This area was originally the residence of Indians. There were several small and independent factions, called the Quaboag Indians. These groups were governed by Quacunquasit and other Sachems. They resided mostly in the west and north of Wickaboag Pond, extending from Sucker Brook far into New Braintree. This was the area of the Nipmuc Indians, a tribe occupying the territory between the Connecticut River and the easterly line of Worcester County, then extending south about 20 miles into Connecticut.
First Land Grant
On May 31, 1660, a land grant was obtained for the area six miles square. The conditions were they have twenty families in residence within three years and they have an able minister settled within the term.
It is believed that John Warner, John Ayres, William Prichard, and maybe one other person came to Quaboag in the summer of 1660. They were looking to start a new settlement with the convenience of home lots, meadow lots and planting fields.
Their most important consideration was the meadows. They were essential for making a hay crop for feeding horses and cattle during the winter months. The Indians would burn the dry grass and brush fields each year, which kept the river and brook meadows clean. In return the fields were found ready for the mower’s scythe. The natural grasses grew thick and tall, reaching the height of a man’s face. Their second consideration was the corn-land and rye-fields which were called “plain land”. The settlers set apart what was called the “Great Fields”. This was a large tract of land where settlers could have their own portion of tilled land to be worked in common enclosed by one fence. This location is what is now known as Foster Hill. It was free from woods, except for a few here and there, and had a full view of the meadows and plains.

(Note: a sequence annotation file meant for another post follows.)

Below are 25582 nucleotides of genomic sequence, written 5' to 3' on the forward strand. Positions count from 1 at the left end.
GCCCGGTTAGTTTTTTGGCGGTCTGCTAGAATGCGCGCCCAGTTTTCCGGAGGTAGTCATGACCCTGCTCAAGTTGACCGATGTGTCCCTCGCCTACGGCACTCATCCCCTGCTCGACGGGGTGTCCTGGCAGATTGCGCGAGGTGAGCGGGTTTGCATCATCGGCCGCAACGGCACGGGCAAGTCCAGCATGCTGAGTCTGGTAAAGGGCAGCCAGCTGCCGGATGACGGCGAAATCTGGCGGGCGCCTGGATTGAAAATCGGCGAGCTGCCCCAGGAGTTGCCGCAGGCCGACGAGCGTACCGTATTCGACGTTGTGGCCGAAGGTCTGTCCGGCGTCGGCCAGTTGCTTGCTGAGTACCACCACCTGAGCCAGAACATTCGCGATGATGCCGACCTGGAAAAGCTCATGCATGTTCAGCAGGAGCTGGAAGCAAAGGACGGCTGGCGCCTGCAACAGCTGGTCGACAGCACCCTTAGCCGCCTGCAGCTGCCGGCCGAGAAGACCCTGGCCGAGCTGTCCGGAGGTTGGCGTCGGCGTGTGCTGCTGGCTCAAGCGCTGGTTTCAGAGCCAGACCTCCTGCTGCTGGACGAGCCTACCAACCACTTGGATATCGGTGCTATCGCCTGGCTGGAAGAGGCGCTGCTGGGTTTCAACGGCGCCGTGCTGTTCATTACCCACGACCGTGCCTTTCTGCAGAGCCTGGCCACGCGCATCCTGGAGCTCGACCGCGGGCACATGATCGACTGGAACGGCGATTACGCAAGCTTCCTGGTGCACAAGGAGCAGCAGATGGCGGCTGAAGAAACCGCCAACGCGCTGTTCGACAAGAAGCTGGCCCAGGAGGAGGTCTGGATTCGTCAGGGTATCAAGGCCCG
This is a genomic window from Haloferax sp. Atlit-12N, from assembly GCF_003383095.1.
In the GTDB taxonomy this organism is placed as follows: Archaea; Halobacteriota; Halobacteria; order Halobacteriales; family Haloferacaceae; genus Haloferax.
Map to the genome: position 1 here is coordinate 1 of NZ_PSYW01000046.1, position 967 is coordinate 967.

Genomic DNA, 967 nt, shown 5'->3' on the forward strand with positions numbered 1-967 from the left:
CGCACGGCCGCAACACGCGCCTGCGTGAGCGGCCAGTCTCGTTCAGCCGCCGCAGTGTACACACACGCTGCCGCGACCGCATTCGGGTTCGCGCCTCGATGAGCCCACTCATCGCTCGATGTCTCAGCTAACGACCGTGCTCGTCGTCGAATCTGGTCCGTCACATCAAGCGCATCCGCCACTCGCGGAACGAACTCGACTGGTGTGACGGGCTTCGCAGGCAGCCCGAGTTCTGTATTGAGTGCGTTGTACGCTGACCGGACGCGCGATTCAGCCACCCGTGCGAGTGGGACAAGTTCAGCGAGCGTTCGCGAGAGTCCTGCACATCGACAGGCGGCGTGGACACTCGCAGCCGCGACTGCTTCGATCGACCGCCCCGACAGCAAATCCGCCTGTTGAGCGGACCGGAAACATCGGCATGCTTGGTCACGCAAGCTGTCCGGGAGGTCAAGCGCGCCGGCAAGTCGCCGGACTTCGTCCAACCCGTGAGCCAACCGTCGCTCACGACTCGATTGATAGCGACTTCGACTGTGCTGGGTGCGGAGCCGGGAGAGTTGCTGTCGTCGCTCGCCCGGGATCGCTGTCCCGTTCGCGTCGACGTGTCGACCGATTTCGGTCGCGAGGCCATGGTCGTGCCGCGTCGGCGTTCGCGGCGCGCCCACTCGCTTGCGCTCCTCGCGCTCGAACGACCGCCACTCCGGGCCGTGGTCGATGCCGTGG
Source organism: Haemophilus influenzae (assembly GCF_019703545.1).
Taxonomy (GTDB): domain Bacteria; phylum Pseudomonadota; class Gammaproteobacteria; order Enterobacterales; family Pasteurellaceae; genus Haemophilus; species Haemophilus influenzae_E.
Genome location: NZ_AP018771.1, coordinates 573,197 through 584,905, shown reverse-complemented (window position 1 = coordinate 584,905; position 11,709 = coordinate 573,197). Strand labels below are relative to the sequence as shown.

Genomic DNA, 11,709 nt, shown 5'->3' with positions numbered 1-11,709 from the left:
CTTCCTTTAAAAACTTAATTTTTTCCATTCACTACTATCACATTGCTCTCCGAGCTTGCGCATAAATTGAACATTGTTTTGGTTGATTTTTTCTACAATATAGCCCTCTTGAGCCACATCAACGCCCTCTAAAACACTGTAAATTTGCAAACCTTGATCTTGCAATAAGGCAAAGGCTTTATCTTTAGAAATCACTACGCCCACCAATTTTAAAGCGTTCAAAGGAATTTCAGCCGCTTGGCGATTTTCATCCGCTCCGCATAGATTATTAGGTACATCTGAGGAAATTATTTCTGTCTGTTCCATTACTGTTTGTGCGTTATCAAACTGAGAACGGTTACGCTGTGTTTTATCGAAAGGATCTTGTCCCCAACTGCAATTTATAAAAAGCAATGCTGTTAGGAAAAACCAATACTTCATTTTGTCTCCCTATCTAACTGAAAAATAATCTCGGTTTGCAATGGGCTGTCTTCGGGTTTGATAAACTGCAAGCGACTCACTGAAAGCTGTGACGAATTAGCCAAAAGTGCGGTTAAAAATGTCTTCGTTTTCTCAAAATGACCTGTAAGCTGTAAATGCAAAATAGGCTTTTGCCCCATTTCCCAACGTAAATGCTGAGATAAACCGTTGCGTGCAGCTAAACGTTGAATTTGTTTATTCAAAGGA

The Deed of 1665
On November 10, 1665, the English purchased the land of Shattoocquis, who claimed to be the sole and proper owner. The price paid for the land was three hundred fathom of Wampumpeage. Wampumpeage is made from white sea shells wrought in the shape of beads and strung like beads. This is what the Indians used as money. There were 360 pieces in a fathom. According to Temple, the value at the time in English shillings and pence made the price for the land 1,500 shillings. This was paid by the petitioner who obtained the grant.
Re-grant of 1667
When the three year limit expired from the original grant, the inhabitants sent a petition to the General Court asking to be organized into a township or for an appointment of a Committee with powers to manage their own affairs at the plantation. It was granted with an appointment of Capt. John Pynchon along with members of the plantation to have power to admit inhabitants, grant land and oversee the plantation.
For the most part the English were required to fence in their home lots, meadows, and planting fields. They also fenced in their ox, horse and sheep pastures as well. Hogs ran at large in town streets; cows and young stock ranged the Commons.
The Indians and the English settlers of the plantation lived in comparative harmony until the spring of 1675.
Courtesy of the Quaboag Historical Society
For more on Quaboag Plantation: The Settlement